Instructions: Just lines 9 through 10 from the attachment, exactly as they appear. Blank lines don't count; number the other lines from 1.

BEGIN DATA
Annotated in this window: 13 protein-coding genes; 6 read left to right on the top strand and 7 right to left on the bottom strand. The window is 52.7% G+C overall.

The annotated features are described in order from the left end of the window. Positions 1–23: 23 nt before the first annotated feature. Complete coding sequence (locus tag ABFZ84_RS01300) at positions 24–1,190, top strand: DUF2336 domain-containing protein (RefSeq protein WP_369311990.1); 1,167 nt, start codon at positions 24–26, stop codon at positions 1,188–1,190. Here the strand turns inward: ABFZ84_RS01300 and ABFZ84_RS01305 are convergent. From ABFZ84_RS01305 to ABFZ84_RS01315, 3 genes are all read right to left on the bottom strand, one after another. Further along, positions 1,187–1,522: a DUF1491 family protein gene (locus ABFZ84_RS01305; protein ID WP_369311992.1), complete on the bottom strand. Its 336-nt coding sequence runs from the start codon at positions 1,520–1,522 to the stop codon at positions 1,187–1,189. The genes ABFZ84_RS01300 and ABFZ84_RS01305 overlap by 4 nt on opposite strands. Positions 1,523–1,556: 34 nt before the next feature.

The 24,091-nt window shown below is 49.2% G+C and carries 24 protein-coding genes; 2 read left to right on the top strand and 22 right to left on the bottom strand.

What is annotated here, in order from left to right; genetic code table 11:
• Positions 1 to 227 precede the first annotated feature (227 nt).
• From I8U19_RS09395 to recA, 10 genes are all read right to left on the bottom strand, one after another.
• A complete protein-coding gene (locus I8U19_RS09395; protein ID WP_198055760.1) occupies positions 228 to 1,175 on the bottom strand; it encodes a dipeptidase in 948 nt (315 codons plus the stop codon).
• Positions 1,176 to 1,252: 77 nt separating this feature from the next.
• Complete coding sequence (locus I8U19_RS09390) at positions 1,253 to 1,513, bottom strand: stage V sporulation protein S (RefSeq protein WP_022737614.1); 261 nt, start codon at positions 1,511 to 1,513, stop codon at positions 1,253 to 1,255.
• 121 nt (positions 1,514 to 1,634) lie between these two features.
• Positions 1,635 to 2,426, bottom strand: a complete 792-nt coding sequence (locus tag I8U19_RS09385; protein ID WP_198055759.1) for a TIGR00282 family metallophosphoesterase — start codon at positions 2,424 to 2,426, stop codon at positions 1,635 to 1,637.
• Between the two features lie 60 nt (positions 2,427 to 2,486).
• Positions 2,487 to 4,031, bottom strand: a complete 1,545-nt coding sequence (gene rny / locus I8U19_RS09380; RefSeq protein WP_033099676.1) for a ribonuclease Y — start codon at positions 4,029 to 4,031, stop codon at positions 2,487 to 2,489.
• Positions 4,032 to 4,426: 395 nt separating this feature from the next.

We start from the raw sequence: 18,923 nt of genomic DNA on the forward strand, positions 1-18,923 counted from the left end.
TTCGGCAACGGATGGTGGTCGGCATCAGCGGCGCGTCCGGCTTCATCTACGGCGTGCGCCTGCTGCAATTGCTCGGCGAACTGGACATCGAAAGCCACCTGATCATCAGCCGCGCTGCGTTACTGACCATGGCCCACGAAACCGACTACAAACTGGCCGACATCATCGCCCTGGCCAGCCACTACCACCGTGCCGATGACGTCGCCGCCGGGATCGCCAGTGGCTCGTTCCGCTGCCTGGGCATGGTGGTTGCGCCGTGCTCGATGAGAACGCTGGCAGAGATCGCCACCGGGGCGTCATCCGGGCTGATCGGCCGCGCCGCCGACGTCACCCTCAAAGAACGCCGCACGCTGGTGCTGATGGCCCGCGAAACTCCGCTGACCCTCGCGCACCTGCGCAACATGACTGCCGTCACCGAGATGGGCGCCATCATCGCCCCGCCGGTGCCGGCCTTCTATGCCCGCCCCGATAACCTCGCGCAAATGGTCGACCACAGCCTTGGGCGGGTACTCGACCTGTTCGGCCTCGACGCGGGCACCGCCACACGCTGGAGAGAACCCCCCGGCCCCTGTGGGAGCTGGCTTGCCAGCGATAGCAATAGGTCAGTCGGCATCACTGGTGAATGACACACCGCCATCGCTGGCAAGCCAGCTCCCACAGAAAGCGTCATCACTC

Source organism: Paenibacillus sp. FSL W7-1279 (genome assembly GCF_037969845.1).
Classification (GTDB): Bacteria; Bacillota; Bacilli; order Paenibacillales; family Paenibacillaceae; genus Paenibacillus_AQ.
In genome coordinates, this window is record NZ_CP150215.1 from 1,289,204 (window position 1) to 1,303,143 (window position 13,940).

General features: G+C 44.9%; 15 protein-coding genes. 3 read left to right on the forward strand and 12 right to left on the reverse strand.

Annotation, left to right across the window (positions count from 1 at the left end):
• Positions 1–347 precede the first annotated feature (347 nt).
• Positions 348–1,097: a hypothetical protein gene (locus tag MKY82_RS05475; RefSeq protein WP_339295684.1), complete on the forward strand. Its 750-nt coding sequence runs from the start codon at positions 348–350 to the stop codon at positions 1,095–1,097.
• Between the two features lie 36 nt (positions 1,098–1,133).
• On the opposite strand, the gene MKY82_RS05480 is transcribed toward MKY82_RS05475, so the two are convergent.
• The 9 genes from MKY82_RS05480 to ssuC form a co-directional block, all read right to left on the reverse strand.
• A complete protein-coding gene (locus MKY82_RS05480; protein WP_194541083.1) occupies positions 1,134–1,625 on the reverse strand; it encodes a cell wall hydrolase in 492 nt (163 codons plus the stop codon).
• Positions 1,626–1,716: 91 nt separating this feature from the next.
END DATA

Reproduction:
• Complete coding sequence (locus I8U19_RS09390) at positions 1,253 to 1,513, bottom strand: stage V sporulation protein S (RefSeq protein WP_022737614.1); 261 nt, start codon at positions 1,511 to 1,513, stop codon at positions 1,253 to 1,255.
• 121 nt (positions 1,514 to 1,634) lie between these two features.